House prices at a record high

monopoly money According to the folks at Rightmove, the asking prices from people selling houses have jumped to a record high. That's an average of nearly £300,000 on average this month. The exact figure they've come up with is £299,287 across the markets in England and Wales.

Last month, the average figure was £8,324 less, and the previous all-time high record was in October 2015, which was £2,738 less than the figure we've got now.

This all seems a bit gloomy, unless you work for an estate agents of course, ahem.

That said, Rightmove have said that we shouldn't be too brow beaten by all this, saying that the amount of homes with two bedrooms (or less) was up by 10% in February compared with the same month in 2015. You might not be able to afford them mind you - but there's more on the market for you to admire. Thanks, Rightmove. It does mean that the amount of them could see prices being curbed.

The property vendor's director Miles Shipside said: "Regions outperforming the national average with over 10% more newly marketed homes with two bedrooms or fewer are London, East, South East, South West, West Midlands, and Yorkshire and the Humber, and if this trend continues the increased competition among new sellers may help to temper price rises."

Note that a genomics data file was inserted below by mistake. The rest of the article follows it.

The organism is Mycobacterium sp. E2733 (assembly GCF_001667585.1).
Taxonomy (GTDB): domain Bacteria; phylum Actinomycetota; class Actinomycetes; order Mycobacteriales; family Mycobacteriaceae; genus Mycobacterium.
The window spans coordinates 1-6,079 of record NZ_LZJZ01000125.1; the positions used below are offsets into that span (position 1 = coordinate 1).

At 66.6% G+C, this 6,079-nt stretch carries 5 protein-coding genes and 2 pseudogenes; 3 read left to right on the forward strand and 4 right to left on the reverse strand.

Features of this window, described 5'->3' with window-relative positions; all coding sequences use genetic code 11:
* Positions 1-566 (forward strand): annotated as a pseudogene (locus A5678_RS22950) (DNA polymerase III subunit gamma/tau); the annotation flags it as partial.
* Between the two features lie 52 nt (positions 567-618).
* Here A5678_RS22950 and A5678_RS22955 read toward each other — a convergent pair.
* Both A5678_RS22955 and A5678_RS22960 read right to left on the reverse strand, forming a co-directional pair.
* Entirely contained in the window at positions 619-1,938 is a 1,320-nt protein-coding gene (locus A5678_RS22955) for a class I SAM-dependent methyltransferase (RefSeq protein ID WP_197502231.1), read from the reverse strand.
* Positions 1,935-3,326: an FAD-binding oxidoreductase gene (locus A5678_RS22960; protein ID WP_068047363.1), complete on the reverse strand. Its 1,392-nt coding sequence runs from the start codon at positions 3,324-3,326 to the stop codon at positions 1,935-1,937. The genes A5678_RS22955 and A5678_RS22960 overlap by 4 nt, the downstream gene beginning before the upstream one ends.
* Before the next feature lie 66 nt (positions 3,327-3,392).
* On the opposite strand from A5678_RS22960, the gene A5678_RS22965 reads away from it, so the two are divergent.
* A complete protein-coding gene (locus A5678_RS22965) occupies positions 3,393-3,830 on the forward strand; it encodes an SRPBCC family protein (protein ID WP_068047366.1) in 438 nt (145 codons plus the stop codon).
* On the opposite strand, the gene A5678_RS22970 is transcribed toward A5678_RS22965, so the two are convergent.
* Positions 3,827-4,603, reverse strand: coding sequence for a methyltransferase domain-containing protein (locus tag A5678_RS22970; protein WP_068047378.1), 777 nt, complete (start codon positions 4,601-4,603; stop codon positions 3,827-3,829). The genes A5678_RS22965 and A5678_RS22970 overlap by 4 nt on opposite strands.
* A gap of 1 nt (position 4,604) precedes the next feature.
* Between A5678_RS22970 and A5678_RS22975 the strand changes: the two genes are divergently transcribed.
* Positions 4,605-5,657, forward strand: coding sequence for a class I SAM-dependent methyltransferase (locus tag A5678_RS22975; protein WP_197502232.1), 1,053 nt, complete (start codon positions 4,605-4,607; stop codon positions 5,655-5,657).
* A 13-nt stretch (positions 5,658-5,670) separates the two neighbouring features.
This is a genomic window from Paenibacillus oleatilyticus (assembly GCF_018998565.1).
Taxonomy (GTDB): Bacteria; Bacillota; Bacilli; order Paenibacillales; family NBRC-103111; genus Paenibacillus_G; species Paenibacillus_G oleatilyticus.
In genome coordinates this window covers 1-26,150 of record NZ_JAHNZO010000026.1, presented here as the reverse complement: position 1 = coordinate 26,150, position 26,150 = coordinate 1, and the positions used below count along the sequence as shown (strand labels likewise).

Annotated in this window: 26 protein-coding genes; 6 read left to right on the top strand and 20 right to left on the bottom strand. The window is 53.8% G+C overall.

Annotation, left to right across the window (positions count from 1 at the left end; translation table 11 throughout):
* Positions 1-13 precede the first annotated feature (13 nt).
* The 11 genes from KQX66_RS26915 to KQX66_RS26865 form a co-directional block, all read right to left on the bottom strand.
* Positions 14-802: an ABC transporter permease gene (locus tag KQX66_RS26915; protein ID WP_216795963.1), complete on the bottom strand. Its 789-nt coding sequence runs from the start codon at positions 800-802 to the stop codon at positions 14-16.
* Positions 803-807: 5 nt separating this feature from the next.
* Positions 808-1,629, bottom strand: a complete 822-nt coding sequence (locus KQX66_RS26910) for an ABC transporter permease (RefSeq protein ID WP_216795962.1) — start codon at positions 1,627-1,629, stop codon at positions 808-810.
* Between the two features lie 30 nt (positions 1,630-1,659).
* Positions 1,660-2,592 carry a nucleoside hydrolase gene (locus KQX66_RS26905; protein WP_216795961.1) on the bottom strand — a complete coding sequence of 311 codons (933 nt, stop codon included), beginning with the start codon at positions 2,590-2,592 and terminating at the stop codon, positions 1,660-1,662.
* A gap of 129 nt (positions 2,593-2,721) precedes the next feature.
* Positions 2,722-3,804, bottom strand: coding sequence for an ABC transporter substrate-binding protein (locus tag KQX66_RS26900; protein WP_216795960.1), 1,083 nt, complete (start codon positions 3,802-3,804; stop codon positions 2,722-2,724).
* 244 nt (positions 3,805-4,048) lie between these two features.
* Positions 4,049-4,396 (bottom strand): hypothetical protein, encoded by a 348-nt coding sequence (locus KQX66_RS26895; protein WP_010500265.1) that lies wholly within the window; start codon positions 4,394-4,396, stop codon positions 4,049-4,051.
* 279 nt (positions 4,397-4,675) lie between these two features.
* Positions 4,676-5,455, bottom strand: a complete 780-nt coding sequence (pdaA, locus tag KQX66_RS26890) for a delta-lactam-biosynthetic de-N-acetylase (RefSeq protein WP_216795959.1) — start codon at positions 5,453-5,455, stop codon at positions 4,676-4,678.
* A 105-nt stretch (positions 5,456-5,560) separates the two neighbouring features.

"More and more agents are reporting a healthy return in first-time buyer numbers, and with the cards increasingly stacked in their favour 2016 could prove to be the year of the first-time buyer."

"The new year's market has hit the ground running in many locations, continuing last year's momentum and resulting in the price of property coming to the market hitting a new high. Many agents reported high numbers of sales in November and December and properties selling more quickly, so it's encouraging to see signs of replenishment of property, especially in the first-time buyer sector."

"However, in spite of the apparent veneer of market buoyancy, those thinking of putting their property up for sale need to avoid being too optimistic with their initial asking price, as most buyers are still understandably being very selective about their future home."

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